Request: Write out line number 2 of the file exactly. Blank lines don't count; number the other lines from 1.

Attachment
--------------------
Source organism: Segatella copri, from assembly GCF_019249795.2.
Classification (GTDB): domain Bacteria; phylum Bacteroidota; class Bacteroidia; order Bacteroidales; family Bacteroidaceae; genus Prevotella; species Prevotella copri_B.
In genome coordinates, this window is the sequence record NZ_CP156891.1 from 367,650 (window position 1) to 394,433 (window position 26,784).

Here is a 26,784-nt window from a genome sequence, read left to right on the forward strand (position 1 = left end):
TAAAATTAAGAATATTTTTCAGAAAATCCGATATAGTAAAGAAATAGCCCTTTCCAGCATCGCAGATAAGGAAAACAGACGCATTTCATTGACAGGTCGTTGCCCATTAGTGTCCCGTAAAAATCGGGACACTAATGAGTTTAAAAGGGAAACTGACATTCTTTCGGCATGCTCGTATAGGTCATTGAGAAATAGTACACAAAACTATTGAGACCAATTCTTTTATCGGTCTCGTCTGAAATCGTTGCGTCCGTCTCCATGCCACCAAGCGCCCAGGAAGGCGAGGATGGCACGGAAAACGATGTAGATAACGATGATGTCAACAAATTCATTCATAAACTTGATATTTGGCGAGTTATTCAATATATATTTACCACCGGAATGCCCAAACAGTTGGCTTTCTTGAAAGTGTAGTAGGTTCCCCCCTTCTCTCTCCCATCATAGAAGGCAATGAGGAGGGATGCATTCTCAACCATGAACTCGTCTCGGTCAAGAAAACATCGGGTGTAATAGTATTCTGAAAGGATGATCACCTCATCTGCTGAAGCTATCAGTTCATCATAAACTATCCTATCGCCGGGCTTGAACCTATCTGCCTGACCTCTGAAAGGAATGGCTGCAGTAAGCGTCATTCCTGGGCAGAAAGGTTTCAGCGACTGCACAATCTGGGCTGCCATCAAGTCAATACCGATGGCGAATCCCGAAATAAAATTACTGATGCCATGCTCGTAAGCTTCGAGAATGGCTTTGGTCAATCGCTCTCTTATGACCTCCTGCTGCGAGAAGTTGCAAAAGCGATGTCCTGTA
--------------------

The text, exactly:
Classification (GTDB): domain Bacteria; phylum Bacteroidota; class Bacteroidia; order Bacteroidales; family Bacteroidaceae; genus Prevotella; species Prevotella copri_B.